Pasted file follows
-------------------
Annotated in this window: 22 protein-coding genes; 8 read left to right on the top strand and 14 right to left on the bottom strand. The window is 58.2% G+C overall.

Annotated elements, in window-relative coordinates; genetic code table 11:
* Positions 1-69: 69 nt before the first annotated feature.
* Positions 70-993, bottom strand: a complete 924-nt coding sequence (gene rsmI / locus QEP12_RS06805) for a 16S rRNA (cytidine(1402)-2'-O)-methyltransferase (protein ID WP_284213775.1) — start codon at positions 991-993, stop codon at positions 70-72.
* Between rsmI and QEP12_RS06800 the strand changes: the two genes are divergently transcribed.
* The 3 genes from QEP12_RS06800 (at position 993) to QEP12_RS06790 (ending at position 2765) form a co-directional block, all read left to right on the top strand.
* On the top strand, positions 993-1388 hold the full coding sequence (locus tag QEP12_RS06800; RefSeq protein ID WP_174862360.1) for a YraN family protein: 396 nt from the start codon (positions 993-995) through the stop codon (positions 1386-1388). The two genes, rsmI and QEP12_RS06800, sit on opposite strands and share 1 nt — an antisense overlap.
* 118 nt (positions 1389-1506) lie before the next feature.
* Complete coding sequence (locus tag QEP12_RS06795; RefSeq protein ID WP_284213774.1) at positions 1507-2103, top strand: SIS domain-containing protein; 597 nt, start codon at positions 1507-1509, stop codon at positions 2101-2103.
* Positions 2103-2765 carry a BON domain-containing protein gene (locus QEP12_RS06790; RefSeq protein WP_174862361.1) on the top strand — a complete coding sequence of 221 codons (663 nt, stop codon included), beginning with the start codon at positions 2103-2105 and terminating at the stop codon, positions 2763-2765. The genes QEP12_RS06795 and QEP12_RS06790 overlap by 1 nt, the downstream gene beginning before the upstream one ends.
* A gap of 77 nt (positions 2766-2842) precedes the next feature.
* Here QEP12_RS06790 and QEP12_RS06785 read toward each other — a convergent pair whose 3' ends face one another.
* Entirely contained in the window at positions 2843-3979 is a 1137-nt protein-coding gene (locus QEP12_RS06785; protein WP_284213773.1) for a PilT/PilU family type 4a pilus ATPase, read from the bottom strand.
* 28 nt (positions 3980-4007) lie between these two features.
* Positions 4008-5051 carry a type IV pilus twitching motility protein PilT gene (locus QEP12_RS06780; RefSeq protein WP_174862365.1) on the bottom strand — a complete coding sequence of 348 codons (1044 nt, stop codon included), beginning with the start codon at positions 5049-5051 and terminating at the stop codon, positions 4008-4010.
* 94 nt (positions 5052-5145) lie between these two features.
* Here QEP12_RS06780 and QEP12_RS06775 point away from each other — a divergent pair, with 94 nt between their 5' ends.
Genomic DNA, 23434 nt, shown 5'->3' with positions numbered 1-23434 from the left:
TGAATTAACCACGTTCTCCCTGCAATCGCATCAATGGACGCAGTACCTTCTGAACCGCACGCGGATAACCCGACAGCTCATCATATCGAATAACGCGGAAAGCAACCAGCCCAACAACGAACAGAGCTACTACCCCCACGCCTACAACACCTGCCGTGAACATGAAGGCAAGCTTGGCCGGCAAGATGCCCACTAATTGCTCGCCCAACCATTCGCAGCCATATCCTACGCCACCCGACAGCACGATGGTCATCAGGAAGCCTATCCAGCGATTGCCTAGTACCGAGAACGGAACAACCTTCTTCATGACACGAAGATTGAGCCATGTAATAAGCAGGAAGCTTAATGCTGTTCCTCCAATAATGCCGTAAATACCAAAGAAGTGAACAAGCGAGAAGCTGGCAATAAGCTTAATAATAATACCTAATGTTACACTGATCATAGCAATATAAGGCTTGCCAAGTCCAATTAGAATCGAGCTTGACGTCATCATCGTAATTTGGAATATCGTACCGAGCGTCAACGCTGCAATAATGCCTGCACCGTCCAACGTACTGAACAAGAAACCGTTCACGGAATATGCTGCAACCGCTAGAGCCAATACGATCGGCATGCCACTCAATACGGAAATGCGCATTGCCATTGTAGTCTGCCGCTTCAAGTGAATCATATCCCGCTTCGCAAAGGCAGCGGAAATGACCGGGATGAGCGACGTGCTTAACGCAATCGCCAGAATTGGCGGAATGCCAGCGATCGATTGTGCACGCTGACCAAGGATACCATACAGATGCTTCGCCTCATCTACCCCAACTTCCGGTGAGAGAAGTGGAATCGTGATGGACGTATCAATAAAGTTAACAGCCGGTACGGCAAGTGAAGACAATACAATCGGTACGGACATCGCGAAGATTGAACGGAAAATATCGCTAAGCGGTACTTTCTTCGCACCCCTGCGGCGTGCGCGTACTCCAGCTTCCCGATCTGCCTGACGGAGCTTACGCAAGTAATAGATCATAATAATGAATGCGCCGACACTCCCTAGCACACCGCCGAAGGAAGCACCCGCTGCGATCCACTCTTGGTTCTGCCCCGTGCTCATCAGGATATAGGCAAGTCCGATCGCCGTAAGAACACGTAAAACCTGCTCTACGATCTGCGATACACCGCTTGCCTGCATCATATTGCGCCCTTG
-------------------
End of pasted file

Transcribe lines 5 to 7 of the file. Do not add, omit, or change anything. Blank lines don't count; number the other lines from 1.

* Between rsmI and QEP12_RS06800 the strand changes: the two genes are divergently transcribed.
* The 3 genes from QEP12_RS06800 (at position 993) to QEP12_RS06790 (ending at position 2765) form a co-directional block, all read left to right on the top strand.
* On the top strand, positions 993-1388 hold the full coding sequence (locus tag QEP12_RS06800; RefSeq protein ID WP_174862360.1) for a YraN family protein: 396 nt from the start codon (positions 993-995) through the stop codon (positions 1386-1388). The two genes, rsmI and QEP12_RS06800, sit on opposite strands and share 1 nt — an antisense overlap.